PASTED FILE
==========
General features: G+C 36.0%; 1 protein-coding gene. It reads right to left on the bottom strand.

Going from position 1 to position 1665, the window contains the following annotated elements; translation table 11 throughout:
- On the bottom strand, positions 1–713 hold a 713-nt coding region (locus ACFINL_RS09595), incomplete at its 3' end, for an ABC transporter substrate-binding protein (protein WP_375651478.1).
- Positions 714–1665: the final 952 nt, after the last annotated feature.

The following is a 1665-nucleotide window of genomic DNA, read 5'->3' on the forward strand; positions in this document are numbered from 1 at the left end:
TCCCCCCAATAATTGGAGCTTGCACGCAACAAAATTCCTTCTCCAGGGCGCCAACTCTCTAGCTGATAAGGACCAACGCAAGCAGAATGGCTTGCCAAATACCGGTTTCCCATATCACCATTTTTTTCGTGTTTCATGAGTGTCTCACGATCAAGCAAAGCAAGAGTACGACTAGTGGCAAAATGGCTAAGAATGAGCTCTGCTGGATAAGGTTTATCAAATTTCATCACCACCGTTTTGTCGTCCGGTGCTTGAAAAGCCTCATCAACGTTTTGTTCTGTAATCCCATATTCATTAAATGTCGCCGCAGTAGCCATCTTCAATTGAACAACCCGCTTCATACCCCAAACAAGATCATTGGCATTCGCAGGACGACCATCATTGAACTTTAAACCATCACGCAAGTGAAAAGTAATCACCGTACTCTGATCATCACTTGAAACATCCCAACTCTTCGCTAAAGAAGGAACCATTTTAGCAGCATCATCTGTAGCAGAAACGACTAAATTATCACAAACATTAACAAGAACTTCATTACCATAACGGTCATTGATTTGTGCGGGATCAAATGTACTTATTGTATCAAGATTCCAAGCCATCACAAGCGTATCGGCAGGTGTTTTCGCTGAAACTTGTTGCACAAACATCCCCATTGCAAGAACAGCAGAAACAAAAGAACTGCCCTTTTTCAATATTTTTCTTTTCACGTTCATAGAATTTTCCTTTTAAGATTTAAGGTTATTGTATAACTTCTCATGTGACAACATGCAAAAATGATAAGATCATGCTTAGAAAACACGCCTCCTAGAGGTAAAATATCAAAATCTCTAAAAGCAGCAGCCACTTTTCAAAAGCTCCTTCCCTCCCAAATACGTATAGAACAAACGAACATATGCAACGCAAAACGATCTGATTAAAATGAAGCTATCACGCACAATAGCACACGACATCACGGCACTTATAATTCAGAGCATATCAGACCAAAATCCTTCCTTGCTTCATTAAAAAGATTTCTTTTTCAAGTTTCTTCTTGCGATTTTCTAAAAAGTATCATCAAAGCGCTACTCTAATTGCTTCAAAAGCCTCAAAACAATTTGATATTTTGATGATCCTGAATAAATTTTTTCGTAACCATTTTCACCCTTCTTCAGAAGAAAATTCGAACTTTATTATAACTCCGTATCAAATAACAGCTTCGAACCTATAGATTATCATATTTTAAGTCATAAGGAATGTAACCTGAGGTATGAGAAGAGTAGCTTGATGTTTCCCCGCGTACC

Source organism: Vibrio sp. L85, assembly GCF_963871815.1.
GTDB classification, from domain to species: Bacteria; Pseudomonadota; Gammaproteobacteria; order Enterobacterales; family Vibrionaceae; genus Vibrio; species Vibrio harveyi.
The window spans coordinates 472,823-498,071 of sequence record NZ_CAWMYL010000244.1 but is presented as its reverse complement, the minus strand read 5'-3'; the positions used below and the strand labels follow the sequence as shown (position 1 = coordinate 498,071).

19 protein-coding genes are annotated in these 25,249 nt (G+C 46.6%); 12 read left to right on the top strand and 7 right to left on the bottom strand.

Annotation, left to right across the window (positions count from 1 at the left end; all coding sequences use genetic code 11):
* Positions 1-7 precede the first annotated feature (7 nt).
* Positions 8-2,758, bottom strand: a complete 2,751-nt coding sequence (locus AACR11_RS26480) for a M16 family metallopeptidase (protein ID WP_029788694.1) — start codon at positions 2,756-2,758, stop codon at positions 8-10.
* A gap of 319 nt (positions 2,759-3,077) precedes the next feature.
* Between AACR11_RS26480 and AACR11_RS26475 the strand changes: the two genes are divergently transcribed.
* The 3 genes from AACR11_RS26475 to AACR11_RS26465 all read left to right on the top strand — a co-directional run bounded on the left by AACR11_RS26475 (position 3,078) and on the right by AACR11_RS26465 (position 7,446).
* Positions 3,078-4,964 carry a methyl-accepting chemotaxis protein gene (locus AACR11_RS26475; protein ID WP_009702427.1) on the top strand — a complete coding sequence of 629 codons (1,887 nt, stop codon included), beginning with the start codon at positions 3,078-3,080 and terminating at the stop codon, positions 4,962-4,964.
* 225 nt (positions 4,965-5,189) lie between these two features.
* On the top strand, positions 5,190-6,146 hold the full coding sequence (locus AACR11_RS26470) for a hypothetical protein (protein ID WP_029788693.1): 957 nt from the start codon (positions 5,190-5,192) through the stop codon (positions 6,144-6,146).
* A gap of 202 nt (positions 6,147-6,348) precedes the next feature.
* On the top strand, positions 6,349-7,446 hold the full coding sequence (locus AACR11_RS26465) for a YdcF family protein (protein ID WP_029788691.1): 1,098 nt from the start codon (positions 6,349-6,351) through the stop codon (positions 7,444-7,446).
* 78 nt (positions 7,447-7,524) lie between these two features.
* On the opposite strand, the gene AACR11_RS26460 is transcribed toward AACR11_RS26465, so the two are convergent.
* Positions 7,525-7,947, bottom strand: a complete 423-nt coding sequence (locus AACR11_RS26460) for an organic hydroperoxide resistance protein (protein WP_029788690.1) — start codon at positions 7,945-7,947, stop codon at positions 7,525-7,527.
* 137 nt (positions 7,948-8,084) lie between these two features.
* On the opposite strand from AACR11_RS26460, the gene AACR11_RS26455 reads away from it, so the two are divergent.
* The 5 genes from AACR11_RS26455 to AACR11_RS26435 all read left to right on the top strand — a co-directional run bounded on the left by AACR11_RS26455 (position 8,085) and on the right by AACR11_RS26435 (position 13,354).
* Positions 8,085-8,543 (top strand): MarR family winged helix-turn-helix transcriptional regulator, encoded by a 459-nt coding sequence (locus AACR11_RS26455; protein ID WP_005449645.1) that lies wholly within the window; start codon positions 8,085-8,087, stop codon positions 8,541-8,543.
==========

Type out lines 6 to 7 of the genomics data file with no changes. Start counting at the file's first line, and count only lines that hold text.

TCCCCCCAATAATTGGAGCTTGCACGCAACAAAATTCCTTCTCCAGGGCGCCAACTCTCTAGCTGATAAGGACCAACGCAAGCAGAATGGCTTGCCAAATACCGGTTTCCCATATCACCATTTTTTTCGTGTTTCATGAGTGTCTCACGATCAAGCAAAGCAAGAGTACGACTAGTGGCAAAATGGCTAAGAATGAGCTCTGCTGGATAAGGTTTATCAAATTTCATCACCACCGTTTTGTCGTCCGGTGCTTGAAAAGCCTCATCAACGTTTTGTTCTGTAATCCCATATTCATTAAATGTCGCCGCAGTAGCCATCTTCAATTGAACAACCCGCTTCATACCCCAAACAAGATCATTGGCATTCGCAGGACGACCATCATTGAACTTTAAACCATCACGCAAGTGAAAAGTAATCACCGTACTCTGATCATCACTTGAAACATCCCAACTCTTCGCTAAAGAAGGAACCATTTTAGCAGCATCATCTGTAGCAGAAACGACTAAATTATCACAAACATTAACAAGAACTTCATTACCATAACGGTCATTGATTTGTGCGGGATCAAATGTACTTATTGTATCAAGATTCCAAGCCATCACAAGCGTATCGGCAGGTGTTTTCGCTGAAACTTGTTGCACAAACATCCCCATTGCAAGAACAGCAGAAACAAAAGAACTGCCCTTTTTCAATATTTTTCTTTTCACGTTCATAGAATTTTCCTTTTAAGATTTAAGGTTATTGTATAACTTCTCATGTGACAACATGCAAAAATGATAAGATCATGCTTAGAAAACACGCCTCCTAGAGGTAAAATATCAAAATCTCTAAAAGCAGCAGCCACTTTTCAAAAGCTCCTTCCCTCCCAAATACGTATAGAACAAACGAACATATGCAACGCAAAACGATCTGATTAAAATGAAGCTATCACGCACAATAGCACACGACATCACGGCACTTATAATTCAGAGCATATCAGACCAAAATCCTTCCTTGCTTCATTAAAAAGATTTCTTTTTCAAGTTTCTTCTTGCGATTTTCTAAAAAGTATCATCAAAGCGCTACTCTAATTGCTTCAAAAGCCTCAAAACAATTTGATATTTTGATGATCCTGAATAAATTTTTTCGTAACCATTTTCACCCTTCTTCAGAAGAAAATTCGAACTTTATTATAACTCCGTATCAAATAACAGCTTCGAACCTATAGATTATCATATTTTAAGTCATAAGGAATGTAACCTGAGGTATGAGAAGAGTAGCTTGATGTTTCCCCGCGTACC

Source organism: Vibrio sp. L85, assembly GCF_963871815.1.